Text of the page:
Black straightened. ‘I’ve just said I’d accept the MACOs’ help if we train any future militia.’

‘And when I suggest we have a MACO unit on standby when we’ve got a missing ship that could have been attacked by anyone?’ Stavros shook her head. ‘I’m not here to debate the psychological impact of military culture. Captain Lopez hasn’t refused my help in a way I think is irresponsible, unprofessional, or dangerous. But I want to make sure it doesn’t get that far.’

Exhaustion tugged at Black’s insides, and she looked away with a sigh before she met Stavros’s gaze again.  ‘Keep doing what you’re doing,’ she said at last. ‘And I will support and suggest the use of the MACOs when I agree that you’ll add necessary firepower. Push the captain; it may not be what you’re used to, but she wants it from her subordinates. Show her you’ve thought about what you’re saying, that you believe it, that you’re not just a military robot spouting protocol. She wants you to have an opinion. She’ll respect you if you say what you believe.’

‘Until she doesn’t, and then I’m brought up for arguing with a superior.’

‘This is the Phoenix. We can figure out how to work with MACOs, but you’ve got to figure out how to work with us, Major. And Captain Lopez runs a madhouse of brilliant individualists.’ Black looked her over. ‘I don’t get why you joined the military, with all they did to your family.’

Stavros shrugged. ‘I’m the first of my family to become a MACO, Commander. It’s not my fault the same good old boys’ club followed from the GDF and the Hegemony Armed Forces. I believe in humanity.’

Before Black could press that point, there was a chirrup at the com panel on the wall. ‘Commander West, Commander Black: report to the bridge.

Stavros glanced up. ‘We must be approaching the Cormorant.’

‘But that’s not tactical alert.’ Black looked over. ‘Join me, Major. See how decisions go down on the bridge.’

Of course, when they got there, Lopez didn’t look particularly thrilled by the MACO’s presence, but Stavros stood near the briefing section at the back of the bridge, far out of the way. Black crossed the chamber to assume her post at Tactical, surrendered to her by Dynevor.

‘Nice of you to join us,’ said Lopez as if she were late but Black knew was a comment about her bringing Stavros. ‘We’ve picked up the Cormorant on mid-range sensors; they appear to be running on low power and they’re about half a light-year off their expected flight plan.’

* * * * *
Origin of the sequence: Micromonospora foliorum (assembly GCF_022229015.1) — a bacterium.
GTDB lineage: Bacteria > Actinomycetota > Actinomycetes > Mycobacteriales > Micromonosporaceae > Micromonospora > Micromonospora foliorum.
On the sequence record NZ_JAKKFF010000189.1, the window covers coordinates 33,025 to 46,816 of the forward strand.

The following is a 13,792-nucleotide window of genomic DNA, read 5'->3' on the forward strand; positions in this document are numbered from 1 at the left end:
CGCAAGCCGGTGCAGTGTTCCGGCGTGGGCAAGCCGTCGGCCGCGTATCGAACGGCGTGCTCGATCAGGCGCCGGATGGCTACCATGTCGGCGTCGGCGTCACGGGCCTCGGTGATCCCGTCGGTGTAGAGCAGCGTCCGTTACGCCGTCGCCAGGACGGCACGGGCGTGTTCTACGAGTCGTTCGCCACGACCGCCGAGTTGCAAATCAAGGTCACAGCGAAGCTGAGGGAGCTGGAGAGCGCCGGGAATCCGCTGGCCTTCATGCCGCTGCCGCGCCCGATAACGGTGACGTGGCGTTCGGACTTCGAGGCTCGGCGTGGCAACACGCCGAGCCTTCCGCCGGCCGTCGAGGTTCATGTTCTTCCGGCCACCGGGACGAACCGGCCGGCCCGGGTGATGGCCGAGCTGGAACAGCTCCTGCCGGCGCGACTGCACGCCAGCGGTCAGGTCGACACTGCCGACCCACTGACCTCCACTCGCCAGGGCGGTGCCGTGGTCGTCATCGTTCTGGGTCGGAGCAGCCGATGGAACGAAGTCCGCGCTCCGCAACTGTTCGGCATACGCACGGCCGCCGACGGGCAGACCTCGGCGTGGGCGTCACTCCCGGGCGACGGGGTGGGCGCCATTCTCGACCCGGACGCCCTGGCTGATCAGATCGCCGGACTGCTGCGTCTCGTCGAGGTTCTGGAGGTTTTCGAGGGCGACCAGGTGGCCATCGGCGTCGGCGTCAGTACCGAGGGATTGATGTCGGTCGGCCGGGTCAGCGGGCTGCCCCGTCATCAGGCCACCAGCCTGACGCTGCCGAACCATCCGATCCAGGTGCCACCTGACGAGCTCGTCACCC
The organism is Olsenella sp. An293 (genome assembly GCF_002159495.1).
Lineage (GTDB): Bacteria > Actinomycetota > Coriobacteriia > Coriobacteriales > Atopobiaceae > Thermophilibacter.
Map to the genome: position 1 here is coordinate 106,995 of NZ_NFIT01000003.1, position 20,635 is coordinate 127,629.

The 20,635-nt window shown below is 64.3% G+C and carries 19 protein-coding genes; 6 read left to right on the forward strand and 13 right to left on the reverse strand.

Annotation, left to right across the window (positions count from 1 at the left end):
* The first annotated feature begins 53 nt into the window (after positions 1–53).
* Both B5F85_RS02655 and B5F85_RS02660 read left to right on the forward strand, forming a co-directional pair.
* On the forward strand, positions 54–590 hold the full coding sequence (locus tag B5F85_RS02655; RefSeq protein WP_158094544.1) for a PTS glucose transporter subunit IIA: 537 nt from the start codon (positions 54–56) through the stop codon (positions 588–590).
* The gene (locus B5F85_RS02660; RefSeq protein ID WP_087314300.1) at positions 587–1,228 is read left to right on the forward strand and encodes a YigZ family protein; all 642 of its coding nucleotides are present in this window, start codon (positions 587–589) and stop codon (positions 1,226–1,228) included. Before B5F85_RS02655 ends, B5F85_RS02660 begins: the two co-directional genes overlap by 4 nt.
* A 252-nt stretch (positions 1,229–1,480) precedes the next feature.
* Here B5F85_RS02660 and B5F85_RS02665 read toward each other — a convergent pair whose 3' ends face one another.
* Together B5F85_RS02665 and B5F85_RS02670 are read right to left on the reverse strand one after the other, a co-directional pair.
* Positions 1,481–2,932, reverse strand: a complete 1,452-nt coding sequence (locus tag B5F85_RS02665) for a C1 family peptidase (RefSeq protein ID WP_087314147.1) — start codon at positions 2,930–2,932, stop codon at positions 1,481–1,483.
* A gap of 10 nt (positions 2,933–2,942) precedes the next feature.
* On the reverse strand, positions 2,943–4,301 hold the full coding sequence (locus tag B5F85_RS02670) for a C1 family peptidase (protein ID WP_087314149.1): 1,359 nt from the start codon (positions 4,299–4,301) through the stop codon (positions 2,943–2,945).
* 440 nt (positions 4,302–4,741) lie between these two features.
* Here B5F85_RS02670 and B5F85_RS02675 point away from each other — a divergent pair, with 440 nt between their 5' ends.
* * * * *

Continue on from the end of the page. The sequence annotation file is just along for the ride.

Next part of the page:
Takahashi looked up from Comms. ‘Still about ten minutes out of range for a hail.’

Black’s hands danced across her control panel as they travelled, and she fought desperately to bring herself up to speed on the local area and continue threat assessment at the same time. ‘Absolutely no sign of any Romulan vessels in the vicinity,’ she said at last as they approached comms range on the Cormorant.

‘No,’ West agreed, ‘but there’s a nebula beyond the Cormorant that I only have a limited view of on sensors. Anything could be in there.’

‘Let’s try to hope this one isn’t a trap,’ Lopez mused.

‘Actually…’ Takahashi frowned before he looked up. ‘Taking a look at the Cormorant’s flight path and their current course, I think they’re headed out of that nebula, Cap.’

‘You think something spooked them and they went to ground?’

‘Could be. We should be able to ask them now?’ At her nod, Takahashi opened the Phoenix’s hailing frequencies, and gave her a thumbs up.

Lopez straightened, though they were still on audio-only at this range. ‘Freighter Cormorant, this is the Starfleet ship Phoenix. We noticed your arrival at Vega was delayed and you’ve altered your flight route; do you require any assistance?’

There was a pause, then a deep voice burst back. ‘Boy, Phoenix, are we glad to see you! We met trouble and had to run; we ditched our cargo and hid in that nebula a ways back, and we were trying to sneak to Vega on low power. But we don’t know if they’re still out there.’

Lopez glanced at Black, who shook her head, and the captain pressed on. ‘Don’t worry, Cormorant; we’re not detecting any Romulan ships. You should have a clear run at Vega, but we’ll meet up with you and offer an escort.’

That’s very kind of you, Captain, but… I’m not surprised you’re not detecting any Romulan ships.’ The Cormorant captain’s voice sounded guarded. ‘We weren’t attacked by Romulans.’